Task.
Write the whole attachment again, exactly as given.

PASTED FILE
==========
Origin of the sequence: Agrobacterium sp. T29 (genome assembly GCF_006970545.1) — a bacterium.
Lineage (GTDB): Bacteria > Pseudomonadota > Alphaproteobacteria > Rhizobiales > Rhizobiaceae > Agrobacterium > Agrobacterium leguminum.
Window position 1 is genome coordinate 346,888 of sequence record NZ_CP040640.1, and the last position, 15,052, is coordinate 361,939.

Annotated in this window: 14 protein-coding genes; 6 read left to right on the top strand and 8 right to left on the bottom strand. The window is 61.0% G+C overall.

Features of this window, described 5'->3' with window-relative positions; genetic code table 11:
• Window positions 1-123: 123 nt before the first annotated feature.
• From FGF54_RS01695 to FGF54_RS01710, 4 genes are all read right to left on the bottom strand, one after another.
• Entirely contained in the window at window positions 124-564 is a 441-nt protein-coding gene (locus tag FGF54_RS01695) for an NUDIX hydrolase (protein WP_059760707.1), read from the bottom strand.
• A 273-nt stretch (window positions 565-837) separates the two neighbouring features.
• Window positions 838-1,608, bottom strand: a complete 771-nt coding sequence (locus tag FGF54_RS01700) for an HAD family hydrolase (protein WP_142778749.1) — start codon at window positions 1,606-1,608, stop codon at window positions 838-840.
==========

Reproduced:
Origin of the sequence: Agrobacterium sp. T29 (genome assembly GCF_006970545.1) — a bacterium.
Lineage (GTDB): Bacteria > Pseudomonadota > Alphaproteobacteria > Rhizobiales > Rhizobiaceae > Agrobacterium > Agrobacterium leguminum.
Window position 1 is genome coordinate 346,888 of sequence record NZ_CP040640.1, and the last position, 15,052, is coordinate 361,939.

Annotated in this window: 14 protein-coding genes; 6 read left to right on the top strand and 8 right to left on the bottom strand. The window is 61.0% G+C overall.

Features of this window, described 5'->3' with window-relative positions; genetic code table 11:
• Window positions 1-123: 123 nt before the first annotated feature.
• From FGF54_RS01695 to FGF54_RS01710, 4 genes are all read right to left on the bottom strand, one after another.
• Entirely contained in the window at window positions 124-564 is a 441-nt protein-coding gene (locus tag FGF54_RS01695) for an NUDIX hydrolase (protein WP_059760707.1), read from the bottom strand.
• A 273-nt stretch (window positions 565-837) separates the two neighbouring features.
• Window positions 838-1,608, bottom strand: a complete 771-nt coding sequence (locus tag FGF54_RS01700) for an HAD family hydrolase (protein WP_142778749.1) — start codon at window positions 1,606-1,608, stop codon at window positions 838-840.